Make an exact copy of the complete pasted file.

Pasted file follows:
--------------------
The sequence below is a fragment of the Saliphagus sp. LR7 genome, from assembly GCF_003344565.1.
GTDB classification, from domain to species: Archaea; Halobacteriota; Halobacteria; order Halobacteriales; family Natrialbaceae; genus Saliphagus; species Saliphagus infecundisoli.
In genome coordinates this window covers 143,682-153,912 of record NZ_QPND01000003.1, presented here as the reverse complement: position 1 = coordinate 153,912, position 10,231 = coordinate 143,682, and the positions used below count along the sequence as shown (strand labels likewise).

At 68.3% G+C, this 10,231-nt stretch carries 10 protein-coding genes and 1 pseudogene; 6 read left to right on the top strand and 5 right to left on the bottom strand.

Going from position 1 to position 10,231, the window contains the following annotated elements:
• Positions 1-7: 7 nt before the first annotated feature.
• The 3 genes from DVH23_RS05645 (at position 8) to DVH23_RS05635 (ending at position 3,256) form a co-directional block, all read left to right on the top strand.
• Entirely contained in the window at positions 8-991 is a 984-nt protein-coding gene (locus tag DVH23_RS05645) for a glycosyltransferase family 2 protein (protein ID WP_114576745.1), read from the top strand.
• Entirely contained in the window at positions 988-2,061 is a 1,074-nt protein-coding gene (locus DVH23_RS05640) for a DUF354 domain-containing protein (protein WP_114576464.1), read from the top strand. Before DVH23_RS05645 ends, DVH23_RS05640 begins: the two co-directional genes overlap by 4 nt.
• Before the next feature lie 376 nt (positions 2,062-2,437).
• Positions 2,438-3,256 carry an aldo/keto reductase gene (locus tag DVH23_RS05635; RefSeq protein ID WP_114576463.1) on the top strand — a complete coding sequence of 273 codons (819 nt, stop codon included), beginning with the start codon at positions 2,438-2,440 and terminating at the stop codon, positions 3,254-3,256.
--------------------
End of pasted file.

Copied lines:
The sequence below is a fragment of the Saliphagus sp. LR7 genome, from assembly GCF_003344565.1.
GTDB classification, from domain to species: Archaea; Halobacteriota; Halobacteria; order Halobacteriales; family Natrialbaceae; genus Saliphagus; species Saliphagus infecundisoli.
In genome coordinates this window covers 143,682-153,912 of record NZ_QPND01000003.1, presented here as the reverse complement: position 1 = coordinate 153,912, position 10,231 = coordinate 143,682, and the positions used below count along the sequence as shown (strand labels likewise).

At 68.3% G+C, this 10,231-nt stretch carries 10 protein-coding genes and 1 pseudogene; 6 read left to right on the top strand and 5 right to left on the bottom strand.

Going from position 1 to position 10,231, the window contains the following annotated elements:
• Positions 1-7: 7 nt before the first annotated feature.
• The 3 genes from DVH23_RS05645 (at position 8) to DVH23_RS05635 (ending at position 3,256) form a co-directional block, all read left to right on the top strand.
• Entirely contained in the window at positions 8-991 is a 984-nt protein-coding gene (locus tag DVH23_RS05645) for a glycosyltransferase family 2 protein (protein ID WP_114576745.1), read from the top strand.
• Entirely contained in the window at positions 988-2,061 is a 1,074-nt protein-coding gene (locus DVH23_RS05640) for a DUF354 domain-containing protein (protein WP_114576464.1), read from the top strand. Before DVH23_RS05645 ends, DVH23_RS05640 begins: the two co-directional genes overlap by 4 nt.
• Before the next feature lie 376 nt (positions 2,062-2,437).
• Positions 2,438-3,256 carry an aldo/keto reductase gene (locus tag DVH23_RS05635; RefSeq protein ID WP_114576463.1) on the top strand — a complete coding sequence of 273 codons (819 nt, stop codon included), beginning with the start codon at positions 2,438-2,440 and terminating at the stop codon, positions 3,254-3,256.